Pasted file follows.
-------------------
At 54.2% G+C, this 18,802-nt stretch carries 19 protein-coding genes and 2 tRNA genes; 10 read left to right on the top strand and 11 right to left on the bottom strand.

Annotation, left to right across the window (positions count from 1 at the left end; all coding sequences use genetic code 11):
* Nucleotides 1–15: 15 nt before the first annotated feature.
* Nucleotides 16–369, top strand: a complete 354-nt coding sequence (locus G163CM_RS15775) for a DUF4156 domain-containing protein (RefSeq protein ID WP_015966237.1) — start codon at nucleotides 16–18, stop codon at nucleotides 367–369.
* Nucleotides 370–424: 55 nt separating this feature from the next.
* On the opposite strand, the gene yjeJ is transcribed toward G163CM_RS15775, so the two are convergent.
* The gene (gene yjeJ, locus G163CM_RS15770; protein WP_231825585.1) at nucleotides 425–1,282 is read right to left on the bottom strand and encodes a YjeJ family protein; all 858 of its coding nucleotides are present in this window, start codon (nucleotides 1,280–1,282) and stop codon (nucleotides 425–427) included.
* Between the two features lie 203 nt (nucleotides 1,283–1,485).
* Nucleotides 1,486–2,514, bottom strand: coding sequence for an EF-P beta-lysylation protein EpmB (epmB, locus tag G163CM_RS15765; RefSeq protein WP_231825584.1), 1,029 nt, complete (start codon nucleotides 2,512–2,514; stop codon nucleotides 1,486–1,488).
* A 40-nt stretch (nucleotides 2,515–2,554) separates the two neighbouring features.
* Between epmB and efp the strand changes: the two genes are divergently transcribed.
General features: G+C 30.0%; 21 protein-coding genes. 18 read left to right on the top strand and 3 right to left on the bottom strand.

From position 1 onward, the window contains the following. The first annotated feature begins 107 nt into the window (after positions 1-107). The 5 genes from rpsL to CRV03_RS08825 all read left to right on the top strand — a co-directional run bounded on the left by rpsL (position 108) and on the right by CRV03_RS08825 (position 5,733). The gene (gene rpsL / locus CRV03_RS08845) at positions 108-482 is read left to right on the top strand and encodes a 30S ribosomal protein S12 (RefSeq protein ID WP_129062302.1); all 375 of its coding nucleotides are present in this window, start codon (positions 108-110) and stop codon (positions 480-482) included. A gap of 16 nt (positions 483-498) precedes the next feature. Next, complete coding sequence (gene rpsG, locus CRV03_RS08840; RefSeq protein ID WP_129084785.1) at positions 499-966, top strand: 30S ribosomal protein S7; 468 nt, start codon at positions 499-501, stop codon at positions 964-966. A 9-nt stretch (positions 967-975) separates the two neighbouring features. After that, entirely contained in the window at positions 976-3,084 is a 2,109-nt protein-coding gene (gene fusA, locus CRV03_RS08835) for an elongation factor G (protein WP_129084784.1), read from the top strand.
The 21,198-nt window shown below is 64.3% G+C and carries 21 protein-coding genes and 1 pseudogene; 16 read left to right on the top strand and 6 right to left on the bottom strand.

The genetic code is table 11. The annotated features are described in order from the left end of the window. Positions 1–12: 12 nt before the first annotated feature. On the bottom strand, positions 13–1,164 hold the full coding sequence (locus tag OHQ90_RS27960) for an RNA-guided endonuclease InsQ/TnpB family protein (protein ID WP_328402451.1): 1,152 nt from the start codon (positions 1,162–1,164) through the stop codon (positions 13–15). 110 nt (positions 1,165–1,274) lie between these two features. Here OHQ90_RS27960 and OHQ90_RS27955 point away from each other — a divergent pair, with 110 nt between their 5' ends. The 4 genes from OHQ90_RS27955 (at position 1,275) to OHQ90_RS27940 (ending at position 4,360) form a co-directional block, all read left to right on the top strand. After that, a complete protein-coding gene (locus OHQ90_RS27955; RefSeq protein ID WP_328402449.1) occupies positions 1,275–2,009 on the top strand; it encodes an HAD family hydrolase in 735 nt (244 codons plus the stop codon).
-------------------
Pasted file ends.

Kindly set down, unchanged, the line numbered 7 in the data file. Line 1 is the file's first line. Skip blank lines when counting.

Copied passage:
* The gene (gene yjeJ, locus G163CM_RS15770; protein WP_231825585.1) at nucleotides 425–1,282 is read right to left on the bottom strand and encodes a YjeJ family protein; all 858 of its coding nucleotides are present in this window, start codon (nucleotides 1,280–1,282) and stop codon (nucleotides 425–427) included.